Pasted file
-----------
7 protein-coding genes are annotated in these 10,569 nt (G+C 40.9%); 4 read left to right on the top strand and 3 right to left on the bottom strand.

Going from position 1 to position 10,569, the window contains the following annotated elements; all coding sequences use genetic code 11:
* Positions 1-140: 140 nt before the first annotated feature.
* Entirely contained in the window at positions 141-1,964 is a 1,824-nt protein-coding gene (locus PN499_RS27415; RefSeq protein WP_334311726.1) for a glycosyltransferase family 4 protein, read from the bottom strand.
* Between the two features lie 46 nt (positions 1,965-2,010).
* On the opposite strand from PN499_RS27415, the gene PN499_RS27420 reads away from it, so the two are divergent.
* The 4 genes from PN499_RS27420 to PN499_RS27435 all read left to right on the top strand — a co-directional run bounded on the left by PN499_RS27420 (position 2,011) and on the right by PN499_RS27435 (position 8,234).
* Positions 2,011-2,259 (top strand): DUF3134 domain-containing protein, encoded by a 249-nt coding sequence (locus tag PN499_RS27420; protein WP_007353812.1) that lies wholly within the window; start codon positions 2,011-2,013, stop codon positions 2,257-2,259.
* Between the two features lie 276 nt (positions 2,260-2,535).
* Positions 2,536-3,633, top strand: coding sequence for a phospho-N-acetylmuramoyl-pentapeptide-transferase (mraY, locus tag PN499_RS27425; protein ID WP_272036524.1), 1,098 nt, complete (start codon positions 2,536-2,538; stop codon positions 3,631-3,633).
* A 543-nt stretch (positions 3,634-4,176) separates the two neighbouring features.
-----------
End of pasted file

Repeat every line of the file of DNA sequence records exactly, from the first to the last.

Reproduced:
7 protein-coding genes are annotated in these 10,569 nt (G+C 40.9%); 4 read left to right on the top strand and 3 right to left on the bottom strand.

Going from position 1 to position 10,569, the window contains the following annotated elements; all coding sequences use genetic code 11:
* Positions 1-140: 140 nt before the first annotated feature.
* Entirely contained in the window at positions 141-1,964 is a 1,824-nt protein-coding gene (locus PN499_RS27415; RefSeq protein WP_334311726.1) for a glycosyltransferase family 4 protein, read from the bottom strand.
* Between the two features lie 46 nt (positions 1,965-2,010).
* On the opposite strand from PN499_RS27415, the gene PN499_RS27420 reads away from it, so the two are divergent.
* The 4 genes from PN499_RS27420 to PN499_RS27435 all read left to right on the top strand — a co-directional run bounded on the left by PN499_RS27420 (position 2,011) and on the right by PN499_RS27435 (position 8,234).
* Positions 2,011-2,259 (top strand): DUF3134 domain-containing protein, encoded by a 249-nt coding sequence (locus tag PN499_RS27420; protein WP_007353812.1) that lies wholly within the window; start codon positions 2,011-2,013, stop codon positions 2,257-2,259.
* Between the two features lie 276 nt (positions 2,260-2,535).
* Positions 2,536-3,633, top strand: coding sequence for a phospho-N-acetylmuramoyl-pentapeptide-transferase (mraY, locus tag PN499_RS27425; protein ID WP_272036524.1), 1,098 nt, complete (start codon positions 2,536-2,538; stop codon positions 3,631-3,633).
* A 543-nt stretch (positions 3,634-4,176) separates the two neighbouring features.